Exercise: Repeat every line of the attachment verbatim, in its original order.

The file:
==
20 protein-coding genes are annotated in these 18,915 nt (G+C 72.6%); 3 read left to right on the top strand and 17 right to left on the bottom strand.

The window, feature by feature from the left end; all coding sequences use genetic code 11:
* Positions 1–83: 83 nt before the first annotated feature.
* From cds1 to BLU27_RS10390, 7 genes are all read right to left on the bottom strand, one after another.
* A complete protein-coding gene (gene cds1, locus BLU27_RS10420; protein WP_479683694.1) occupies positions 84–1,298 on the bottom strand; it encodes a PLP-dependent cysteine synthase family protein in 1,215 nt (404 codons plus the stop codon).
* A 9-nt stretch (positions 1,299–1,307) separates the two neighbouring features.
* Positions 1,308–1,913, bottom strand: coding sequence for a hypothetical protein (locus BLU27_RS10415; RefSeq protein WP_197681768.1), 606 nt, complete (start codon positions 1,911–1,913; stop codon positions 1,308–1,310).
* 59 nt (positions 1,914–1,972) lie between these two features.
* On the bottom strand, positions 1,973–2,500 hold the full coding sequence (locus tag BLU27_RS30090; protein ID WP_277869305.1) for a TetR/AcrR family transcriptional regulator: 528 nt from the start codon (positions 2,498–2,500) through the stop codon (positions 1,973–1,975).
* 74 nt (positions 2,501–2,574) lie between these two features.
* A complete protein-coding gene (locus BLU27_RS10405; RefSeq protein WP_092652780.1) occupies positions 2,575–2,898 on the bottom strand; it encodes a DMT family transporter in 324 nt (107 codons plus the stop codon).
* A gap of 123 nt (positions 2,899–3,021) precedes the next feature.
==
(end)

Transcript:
20 protein-coding genes are annotated in these 18,915 nt (G+C 72.6%); 3 read left to right on the top strand and 17 right to left on the bottom strand.

The window, feature by feature from the left end; all coding sequences use genetic code 11:
* Positions 1–83: 83 nt before the first annotated feature.
* From cds1 to BLU27_RS10390, 7 genes are all read right to left on the bottom strand, one after another.
* A complete protein-coding gene (gene cds1, locus BLU27_RS10420; protein WP_479683694.1) occupies positions 84–1,298 on the bottom strand; it encodes a PLP-dependent cysteine synthase family protein in 1,215 nt (404 codons plus the stop codon).
* A 9-nt stretch (positions 1,299–1,307) separates the two neighbouring features.
* Positions 1,308–1,913, bottom strand: coding sequence for a hypothetical protein (locus BLU27_RS10415; RefSeq protein WP_197681768.1), 606 nt, complete (start codon positions 1,911–1,913; stop codon positions 1,308–1,310).
* 59 nt (positions 1,914–1,972) lie between these two features.
* On the bottom strand, positions 1,973–2,500 hold the full coding sequence (locus tag BLU27_RS30090; protein ID WP_277869305.1) for a TetR/AcrR family transcriptional regulator: 528 nt from the start codon (positions 2,498–2,500) through the stop codon (positions 1,973–1,975).
* 74 nt (positions 2,501–2,574) lie between these two features.
* A complete protein-coding gene (locus BLU27_RS10405; RefSeq protein WP_092652780.1) occupies positions 2,575–2,898 on the bottom strand; it encodes a DMT family transporter in 324 nt (107 codons plus the stop codon).
* A gap of 123 nt (positions 2,899–3,021) precedes the next feature.